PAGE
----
Of course the best situation is to never get into these kinds of "at bat with 2 strikes" situations. You need to properly assess whether you are facing 0, 1, or 2 strikes (the severity of the situation). When you decide to swing, swing hard. Batting practice always helps. PLAY BALL! :D

HiltonFarmer
March 7, 2007, 01:35 AM
Ummmm - LFI means what?

Carry on though - good thread.:)

HiltonFarmer

EJJR
March 7, 2007, 11:20 AM
When given the opportunity in such a situation between fight or flight, I would think flight to be the most prudent; of course circumstances dictate what action is appropriate. Raising ones level of awareness is always a good thing no matter the situation/environment/danger level. Much smarter to be pro-active than re-active IMHO.

When I obtain my hangun I pray I never need to brandish it. If I need to pull it out that means its going to be used. IMHO, there is no glory in taking a life, even to preserve one.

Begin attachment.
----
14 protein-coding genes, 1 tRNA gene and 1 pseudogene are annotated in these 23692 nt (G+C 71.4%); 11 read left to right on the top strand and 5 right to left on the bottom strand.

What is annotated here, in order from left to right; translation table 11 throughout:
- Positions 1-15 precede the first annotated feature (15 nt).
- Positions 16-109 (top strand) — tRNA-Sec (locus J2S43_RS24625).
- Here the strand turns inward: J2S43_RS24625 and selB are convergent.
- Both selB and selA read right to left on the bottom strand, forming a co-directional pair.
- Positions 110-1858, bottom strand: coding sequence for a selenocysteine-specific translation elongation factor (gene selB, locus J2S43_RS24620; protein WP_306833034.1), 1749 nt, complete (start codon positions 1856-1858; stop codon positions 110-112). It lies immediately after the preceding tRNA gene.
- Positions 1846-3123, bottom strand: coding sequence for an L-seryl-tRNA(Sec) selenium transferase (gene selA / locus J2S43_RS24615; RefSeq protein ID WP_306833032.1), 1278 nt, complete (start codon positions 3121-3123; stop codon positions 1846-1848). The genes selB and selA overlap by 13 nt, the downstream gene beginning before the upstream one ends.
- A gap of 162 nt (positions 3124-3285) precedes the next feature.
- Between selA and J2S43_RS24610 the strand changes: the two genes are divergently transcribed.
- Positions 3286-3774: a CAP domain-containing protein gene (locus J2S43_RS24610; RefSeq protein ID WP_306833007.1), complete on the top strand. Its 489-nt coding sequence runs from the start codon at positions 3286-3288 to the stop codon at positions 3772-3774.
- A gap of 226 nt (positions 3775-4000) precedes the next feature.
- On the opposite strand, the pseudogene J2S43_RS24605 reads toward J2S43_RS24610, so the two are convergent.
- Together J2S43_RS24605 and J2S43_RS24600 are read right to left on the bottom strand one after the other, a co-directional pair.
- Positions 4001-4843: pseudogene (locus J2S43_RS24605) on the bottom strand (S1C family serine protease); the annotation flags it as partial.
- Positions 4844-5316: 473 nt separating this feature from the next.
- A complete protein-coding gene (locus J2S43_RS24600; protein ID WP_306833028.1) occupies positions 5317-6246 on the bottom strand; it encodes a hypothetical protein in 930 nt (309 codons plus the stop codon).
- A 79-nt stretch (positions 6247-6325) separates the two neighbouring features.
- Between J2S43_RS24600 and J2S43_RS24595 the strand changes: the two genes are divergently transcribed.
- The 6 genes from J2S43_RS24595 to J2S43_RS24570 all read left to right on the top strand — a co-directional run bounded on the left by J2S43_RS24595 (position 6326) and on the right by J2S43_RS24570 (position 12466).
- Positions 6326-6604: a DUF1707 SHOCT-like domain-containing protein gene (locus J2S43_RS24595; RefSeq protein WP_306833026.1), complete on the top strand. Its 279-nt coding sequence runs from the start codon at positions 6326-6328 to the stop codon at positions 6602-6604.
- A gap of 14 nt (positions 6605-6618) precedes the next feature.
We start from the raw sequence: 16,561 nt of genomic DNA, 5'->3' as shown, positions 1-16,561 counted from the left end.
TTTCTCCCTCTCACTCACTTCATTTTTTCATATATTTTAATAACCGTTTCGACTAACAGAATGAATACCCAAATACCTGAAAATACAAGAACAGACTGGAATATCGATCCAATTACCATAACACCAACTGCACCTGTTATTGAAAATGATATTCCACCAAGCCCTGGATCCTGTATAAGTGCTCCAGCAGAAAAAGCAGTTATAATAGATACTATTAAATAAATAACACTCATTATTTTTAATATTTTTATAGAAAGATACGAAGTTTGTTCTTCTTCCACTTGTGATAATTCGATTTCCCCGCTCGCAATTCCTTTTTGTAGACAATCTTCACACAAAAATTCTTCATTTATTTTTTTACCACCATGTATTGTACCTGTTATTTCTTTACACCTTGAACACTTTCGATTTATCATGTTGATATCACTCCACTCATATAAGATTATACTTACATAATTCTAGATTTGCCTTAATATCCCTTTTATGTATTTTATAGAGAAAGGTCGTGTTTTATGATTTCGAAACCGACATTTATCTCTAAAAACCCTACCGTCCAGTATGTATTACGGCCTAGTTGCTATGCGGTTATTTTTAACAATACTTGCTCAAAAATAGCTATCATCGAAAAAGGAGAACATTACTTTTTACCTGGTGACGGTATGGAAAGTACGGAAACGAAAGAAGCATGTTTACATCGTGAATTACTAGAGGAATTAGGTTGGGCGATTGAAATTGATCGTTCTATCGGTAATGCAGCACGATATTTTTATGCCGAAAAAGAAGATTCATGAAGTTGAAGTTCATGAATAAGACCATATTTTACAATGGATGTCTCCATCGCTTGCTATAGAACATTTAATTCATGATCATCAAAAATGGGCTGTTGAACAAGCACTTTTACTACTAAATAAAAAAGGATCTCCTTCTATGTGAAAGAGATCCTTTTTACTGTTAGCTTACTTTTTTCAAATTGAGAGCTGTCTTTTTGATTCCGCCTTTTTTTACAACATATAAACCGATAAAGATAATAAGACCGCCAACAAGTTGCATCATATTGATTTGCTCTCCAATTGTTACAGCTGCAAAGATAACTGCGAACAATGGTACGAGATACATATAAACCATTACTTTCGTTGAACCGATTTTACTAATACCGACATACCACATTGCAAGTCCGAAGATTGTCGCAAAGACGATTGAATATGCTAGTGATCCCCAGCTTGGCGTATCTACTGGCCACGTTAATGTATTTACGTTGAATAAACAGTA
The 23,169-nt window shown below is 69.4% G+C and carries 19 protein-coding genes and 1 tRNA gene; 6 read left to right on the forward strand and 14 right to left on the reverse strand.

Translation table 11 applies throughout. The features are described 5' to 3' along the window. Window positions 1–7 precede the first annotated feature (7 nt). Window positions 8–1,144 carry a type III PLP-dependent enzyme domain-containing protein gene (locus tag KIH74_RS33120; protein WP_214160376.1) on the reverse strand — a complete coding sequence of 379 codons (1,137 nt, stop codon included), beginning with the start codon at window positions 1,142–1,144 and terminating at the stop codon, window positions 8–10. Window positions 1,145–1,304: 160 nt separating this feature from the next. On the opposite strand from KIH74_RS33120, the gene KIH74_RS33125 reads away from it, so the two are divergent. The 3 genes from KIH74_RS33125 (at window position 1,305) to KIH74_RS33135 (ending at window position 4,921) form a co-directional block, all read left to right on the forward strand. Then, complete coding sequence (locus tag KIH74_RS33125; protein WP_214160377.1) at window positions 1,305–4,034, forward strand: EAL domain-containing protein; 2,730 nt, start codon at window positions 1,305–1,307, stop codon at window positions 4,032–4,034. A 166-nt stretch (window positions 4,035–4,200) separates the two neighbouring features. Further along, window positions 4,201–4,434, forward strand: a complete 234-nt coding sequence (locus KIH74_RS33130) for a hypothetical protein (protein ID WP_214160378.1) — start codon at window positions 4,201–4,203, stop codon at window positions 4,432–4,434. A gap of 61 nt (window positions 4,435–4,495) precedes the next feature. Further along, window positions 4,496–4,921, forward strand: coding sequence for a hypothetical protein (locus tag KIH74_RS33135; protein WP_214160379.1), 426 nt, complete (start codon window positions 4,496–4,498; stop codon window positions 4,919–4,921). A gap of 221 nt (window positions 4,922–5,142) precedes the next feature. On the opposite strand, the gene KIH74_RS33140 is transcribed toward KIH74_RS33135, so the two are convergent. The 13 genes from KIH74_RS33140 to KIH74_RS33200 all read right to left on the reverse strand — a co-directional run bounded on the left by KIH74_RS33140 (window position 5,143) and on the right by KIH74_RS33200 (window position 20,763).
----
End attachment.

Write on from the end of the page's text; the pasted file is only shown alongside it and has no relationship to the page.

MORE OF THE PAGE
Capt Charlie
March 7, 2007, 12:39 PM
Ummmm - LFI means what?

Lethal Force Institute (http://www.ayoob.com/AboutUs.html)

OBIWAN
March 7, 2007, 03:19 PM
"it is just about impossible to get a gun away from someone without getting shot"

It is Important to remember that our immediate goal is to not get killed...getting shot is often simply an inconvenience...getting killed stinks

Far less ninja skill is involved in simply controlling the weapon rather than snatching the pebble from the hand.

Simply keeping it pointed anywhere except at you is sufficient at least for the short term. (while screaming like a girl -sorry Pax- and trying to bounce the bad guy off the storage unit.)

At contact distances a handgun may be the least desirable option

I think everyone here is real happy that this guy (if he really exists) did not get shot.

We are not judging him as much as adding some food for thought

In that vein...I would ask why everyone is focused on the victims pocket pistol as if it is his only option for defense;)

I would also like to think that I would refuse to be put in a helpless position...hopefully I will never have to find out